DeLeo slams Murphy as illogical, untruthful
Statement a sign of Probation trial’s political fallout
In a statement issued after 5 p.m. on Friday, House Speaker Robert DeLeo called a former top lieutenant “illogical” and “untruthful” for testifying that DeLeo told him not to cut the budget of the Probation Department in fiscal 2010.
Charles Murphy, the former chairman of the House Ways and Means Committee, testified on Wednesday at the trial of former Probation commissioner John O’Brien that he had been planning a cut of about 10 percent in the Probation budget for fiscal 2010. The Great Recession had crippled the national economy and state tax revenues were plummeting, forcing across-the-board cuts in state government.
But Murphy said DeLeo told him not to cut the Probation budget and Murphy said he complied. Murphy insisted his memory of DeLeo’s directive was clear, but the actual appropriation numbers didn’t back up his claim. The House cut the Probation appropriation in 2010 from what it was in 2009. Murphy couldn’t explain the discrepancy, but indicated he and the Speaker were talking about cuts from an internally generated budget number, not the previous year’s appropriation. “It wasn’t cut as much as the number I put forth,” he said of the House’s Probation appropriation for 2010.
“They did not get any special treatment. Whether it was Probation or anything in public safety, quite frankly, it was just kept in mind that public safety and the constituents of the Commonwealth were my utmost concern,” DeLeo told reporters.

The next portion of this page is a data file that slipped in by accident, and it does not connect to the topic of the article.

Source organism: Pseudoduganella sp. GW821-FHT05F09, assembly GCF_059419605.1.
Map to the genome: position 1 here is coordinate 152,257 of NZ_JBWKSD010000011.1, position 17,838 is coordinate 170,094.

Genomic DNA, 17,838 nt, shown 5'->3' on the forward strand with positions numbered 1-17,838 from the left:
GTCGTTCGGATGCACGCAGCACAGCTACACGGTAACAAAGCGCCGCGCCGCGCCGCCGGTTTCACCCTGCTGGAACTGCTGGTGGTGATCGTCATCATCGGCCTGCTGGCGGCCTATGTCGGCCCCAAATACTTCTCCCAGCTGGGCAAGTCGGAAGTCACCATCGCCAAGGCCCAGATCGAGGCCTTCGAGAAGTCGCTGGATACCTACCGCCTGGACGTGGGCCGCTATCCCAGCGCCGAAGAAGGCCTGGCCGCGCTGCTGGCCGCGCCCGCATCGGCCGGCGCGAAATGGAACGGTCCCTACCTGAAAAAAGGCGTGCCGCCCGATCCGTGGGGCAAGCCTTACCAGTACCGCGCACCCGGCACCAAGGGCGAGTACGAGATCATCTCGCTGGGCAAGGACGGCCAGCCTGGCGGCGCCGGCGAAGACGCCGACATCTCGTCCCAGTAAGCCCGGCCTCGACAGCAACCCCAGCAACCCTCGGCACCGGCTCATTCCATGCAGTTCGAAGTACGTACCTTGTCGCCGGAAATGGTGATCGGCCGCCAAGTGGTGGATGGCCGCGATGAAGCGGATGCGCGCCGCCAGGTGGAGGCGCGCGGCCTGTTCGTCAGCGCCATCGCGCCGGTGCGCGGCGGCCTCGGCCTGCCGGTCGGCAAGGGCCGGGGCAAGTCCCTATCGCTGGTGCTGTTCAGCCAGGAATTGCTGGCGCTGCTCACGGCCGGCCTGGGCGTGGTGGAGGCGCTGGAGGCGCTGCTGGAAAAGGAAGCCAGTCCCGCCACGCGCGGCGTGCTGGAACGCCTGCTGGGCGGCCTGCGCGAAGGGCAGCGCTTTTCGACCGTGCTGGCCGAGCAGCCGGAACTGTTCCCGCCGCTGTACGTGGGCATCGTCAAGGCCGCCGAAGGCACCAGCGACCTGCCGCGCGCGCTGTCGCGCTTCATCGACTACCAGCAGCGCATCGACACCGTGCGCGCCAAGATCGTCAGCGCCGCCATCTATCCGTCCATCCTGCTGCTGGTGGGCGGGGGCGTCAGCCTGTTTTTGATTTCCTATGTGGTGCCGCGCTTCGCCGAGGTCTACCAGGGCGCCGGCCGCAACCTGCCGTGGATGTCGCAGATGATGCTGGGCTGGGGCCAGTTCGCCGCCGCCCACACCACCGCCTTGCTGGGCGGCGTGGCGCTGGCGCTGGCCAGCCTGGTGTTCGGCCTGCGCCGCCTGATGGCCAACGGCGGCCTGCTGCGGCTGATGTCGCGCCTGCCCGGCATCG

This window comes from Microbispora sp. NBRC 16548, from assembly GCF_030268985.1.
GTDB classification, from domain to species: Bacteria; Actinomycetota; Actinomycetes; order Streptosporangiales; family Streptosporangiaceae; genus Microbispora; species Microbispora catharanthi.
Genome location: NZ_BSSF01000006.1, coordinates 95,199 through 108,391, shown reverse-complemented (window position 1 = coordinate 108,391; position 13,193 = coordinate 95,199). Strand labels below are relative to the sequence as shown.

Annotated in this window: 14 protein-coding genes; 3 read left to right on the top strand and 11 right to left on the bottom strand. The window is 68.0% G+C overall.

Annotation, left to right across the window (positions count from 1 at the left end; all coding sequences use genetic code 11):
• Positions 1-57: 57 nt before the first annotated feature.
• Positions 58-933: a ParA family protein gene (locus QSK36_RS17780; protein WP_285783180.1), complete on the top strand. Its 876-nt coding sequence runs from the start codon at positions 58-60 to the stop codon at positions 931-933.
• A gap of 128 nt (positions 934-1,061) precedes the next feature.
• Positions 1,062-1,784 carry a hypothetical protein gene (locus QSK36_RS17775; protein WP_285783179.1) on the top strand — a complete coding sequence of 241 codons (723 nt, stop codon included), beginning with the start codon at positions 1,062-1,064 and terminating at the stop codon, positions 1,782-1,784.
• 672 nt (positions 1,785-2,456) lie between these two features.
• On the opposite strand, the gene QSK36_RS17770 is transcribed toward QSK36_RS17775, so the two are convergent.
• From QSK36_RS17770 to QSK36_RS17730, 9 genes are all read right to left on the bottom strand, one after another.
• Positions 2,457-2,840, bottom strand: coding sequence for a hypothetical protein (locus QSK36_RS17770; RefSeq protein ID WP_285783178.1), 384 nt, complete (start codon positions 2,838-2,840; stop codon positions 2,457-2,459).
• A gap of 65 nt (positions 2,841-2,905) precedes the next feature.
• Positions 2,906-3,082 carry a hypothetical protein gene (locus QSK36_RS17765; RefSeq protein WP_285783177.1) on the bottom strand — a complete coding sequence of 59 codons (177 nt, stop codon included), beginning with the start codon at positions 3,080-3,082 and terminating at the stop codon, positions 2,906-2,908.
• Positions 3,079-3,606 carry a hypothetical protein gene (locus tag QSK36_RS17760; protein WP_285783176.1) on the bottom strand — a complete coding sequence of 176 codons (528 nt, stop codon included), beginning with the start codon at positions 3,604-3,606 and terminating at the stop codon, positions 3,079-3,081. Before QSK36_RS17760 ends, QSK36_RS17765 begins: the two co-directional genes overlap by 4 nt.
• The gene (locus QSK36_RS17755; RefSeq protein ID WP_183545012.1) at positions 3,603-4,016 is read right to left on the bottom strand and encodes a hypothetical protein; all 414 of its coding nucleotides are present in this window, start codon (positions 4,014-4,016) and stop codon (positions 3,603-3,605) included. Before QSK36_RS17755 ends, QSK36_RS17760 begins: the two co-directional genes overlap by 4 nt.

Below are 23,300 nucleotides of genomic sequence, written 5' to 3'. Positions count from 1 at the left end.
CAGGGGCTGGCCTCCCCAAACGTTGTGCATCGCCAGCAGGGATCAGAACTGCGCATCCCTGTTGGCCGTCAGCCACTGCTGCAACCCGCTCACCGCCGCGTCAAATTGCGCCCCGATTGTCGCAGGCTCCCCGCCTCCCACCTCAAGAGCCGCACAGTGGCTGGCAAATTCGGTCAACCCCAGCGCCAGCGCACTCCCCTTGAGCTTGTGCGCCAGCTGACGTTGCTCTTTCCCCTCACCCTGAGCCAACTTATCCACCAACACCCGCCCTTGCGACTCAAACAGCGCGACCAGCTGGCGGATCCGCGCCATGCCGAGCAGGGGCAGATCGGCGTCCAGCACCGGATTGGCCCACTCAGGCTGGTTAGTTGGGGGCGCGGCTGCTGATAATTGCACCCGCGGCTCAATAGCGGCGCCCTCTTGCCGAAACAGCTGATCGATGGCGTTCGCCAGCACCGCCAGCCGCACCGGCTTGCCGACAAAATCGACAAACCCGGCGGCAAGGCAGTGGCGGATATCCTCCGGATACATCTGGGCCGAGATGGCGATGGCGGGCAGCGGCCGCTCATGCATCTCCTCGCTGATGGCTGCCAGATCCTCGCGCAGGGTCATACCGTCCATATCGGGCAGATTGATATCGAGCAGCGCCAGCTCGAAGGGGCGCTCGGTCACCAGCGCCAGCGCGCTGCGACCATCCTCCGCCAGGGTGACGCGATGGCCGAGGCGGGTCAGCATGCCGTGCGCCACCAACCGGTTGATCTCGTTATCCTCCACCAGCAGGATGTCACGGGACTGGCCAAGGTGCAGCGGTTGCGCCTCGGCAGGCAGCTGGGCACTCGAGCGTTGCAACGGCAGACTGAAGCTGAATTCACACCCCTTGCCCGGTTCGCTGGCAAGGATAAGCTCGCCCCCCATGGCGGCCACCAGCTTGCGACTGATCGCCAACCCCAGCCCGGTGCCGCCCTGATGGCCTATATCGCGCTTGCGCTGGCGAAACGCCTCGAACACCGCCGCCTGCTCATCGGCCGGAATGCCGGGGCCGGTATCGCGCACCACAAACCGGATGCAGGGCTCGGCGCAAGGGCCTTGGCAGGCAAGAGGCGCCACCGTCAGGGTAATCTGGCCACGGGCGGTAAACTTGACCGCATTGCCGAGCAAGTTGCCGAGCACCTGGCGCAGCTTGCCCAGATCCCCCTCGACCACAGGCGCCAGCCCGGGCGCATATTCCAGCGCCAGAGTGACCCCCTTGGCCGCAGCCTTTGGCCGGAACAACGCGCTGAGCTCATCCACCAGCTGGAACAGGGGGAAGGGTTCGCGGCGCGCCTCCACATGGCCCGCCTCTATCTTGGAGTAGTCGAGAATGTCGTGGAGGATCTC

But in the statement issued Friday evening DeLeo’s memory returned. He said he never told Murphy that the Probation budget “was out of bounds from cuts. Any statement to the contrary is simply untrue. Second, the public records are irrefutable and confirm the truth that, like almost all of the rest of state government, the office of the commissioner of Probation’s budget was cut substantially in fiscal year 2010.”DeLeo noted, correctly, that Probation’s final budget number that year was 14.2 percent less than what the agency received the previous year. But the Speaker’s statement is misleading because Murphy never suggested he could control the final appropriation for Probation, since that number is the outgrowth of negotiations between the House and Senate and also affected by $9 million in vetoes by Gov. Deval Patrick.
The statement from DeLeo is another sign that political fallout from the Probation trial is beginning to be felt on Beacon Hill. DeLeo earlier in the week denied claims made by a witness at the trial that DeLeo, when he was the chairman of the Ways and Means Committee in 2008, had been given the opportunity to hand out jobs at Probation to House colleagues to cement votes for his race for speaker. The Speaker has never explained why he was handing out Probation jobs in the first place.